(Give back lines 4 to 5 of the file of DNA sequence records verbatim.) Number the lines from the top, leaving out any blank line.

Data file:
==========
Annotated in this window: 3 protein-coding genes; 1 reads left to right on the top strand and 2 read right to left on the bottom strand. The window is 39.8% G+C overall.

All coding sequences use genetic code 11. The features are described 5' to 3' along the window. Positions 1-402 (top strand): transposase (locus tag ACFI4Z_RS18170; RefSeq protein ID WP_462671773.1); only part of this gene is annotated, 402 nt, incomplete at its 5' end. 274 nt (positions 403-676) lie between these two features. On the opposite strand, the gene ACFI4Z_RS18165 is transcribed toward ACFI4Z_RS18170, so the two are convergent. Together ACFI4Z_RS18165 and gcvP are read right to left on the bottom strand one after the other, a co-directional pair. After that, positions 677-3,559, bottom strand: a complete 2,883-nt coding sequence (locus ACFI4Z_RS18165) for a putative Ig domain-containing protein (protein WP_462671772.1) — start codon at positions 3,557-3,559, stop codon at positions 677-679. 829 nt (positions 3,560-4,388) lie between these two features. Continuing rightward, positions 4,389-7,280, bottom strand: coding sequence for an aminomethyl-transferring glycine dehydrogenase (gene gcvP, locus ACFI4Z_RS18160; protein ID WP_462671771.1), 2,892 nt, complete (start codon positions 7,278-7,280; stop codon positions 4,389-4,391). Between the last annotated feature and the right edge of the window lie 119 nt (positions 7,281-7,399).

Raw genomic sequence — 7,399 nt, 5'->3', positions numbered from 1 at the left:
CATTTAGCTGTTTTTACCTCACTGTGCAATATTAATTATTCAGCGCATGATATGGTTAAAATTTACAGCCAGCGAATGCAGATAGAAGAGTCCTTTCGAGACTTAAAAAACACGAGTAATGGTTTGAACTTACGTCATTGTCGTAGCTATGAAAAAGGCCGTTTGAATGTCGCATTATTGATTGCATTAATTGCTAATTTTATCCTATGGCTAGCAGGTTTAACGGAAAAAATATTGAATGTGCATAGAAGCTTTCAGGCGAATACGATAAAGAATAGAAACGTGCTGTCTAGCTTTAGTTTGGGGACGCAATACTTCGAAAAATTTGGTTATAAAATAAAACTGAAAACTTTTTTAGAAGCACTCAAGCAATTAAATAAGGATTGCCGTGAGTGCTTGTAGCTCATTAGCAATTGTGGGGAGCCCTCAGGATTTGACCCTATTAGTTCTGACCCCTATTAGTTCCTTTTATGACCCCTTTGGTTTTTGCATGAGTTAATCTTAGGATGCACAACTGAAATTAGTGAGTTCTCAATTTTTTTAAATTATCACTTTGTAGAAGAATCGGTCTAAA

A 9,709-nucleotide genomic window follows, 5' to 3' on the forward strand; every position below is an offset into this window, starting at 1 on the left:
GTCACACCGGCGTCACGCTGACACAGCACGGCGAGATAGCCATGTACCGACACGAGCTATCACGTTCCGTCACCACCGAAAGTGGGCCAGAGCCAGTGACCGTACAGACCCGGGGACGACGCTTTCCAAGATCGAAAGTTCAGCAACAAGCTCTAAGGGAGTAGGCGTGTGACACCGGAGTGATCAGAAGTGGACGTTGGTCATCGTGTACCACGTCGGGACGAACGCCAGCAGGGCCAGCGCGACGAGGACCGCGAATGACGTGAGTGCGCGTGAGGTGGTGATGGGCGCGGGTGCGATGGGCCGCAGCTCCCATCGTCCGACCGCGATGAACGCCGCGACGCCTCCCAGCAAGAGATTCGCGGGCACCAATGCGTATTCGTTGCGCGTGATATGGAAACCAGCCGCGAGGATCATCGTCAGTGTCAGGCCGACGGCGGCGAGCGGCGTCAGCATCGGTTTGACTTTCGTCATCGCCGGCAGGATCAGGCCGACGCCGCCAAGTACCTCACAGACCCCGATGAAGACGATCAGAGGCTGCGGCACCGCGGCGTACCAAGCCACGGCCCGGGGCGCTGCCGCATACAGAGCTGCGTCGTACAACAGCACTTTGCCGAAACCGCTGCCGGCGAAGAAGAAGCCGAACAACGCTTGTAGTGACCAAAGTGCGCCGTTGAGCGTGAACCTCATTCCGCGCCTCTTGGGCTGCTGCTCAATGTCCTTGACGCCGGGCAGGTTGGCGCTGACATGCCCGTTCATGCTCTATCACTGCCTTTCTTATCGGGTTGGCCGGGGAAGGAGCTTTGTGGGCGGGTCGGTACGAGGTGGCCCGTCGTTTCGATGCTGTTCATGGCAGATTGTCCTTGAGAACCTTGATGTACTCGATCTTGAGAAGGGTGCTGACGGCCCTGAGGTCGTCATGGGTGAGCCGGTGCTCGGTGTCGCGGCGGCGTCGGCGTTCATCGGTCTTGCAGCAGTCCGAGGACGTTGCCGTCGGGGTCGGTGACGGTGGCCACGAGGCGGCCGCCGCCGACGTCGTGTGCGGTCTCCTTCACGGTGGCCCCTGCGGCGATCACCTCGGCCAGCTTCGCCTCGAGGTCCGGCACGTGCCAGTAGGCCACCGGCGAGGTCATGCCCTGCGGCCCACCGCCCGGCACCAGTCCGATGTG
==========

CATTTAGCTGTTTTTACCTCACTGTGCAATATTAATTATTCAGCGCATGATATGGTTAAAATTTACAGCCAGCGAATGCAGATAGAAGAGTCCTTTCGAGACTTAAAAAACACGAGTAATGGTTTGAACTTACGTCATTGTCGTAGCTATGAAAAAGGCCGTTTGAATGTCGCATTATTGATTGCATTAATTGCTAATTTTATCCTATGGCTAGCAGGTTTAACGGAAAAAATATTGAATGTGCATAGAAGCTTTCAGGCGAATACGATAAAGAATAGAAACGTGCTGTCTAGCTTTAGTTTGGGGACGCAATACTTCGAAAAATTTGGTTATAAAATAAAACTGAAAACTTTTTTAGAAGCACTCAAGCAATTAAATAAGGATTGCCGTGAGTGCTTGTAGCTCATTAGCAATTGTGGGGAGCCCTCAGGATTTGACCCTATTAGTTCTGACCCCTATTAGTTCCTTTTATGACCCCTTTGGTTTTTGCATGAGTTAATCTTAGGATGCACAACTGAAATTAGTGAGTTCTCAATTTTTTTAAATTATCACTTTGTAGAAGAATCGGTCTAAA

A 9,709-nucleotide genomic window follows, 5' to 3' on the forward strand; every position below is an offset into this window, starting at 1 on the left: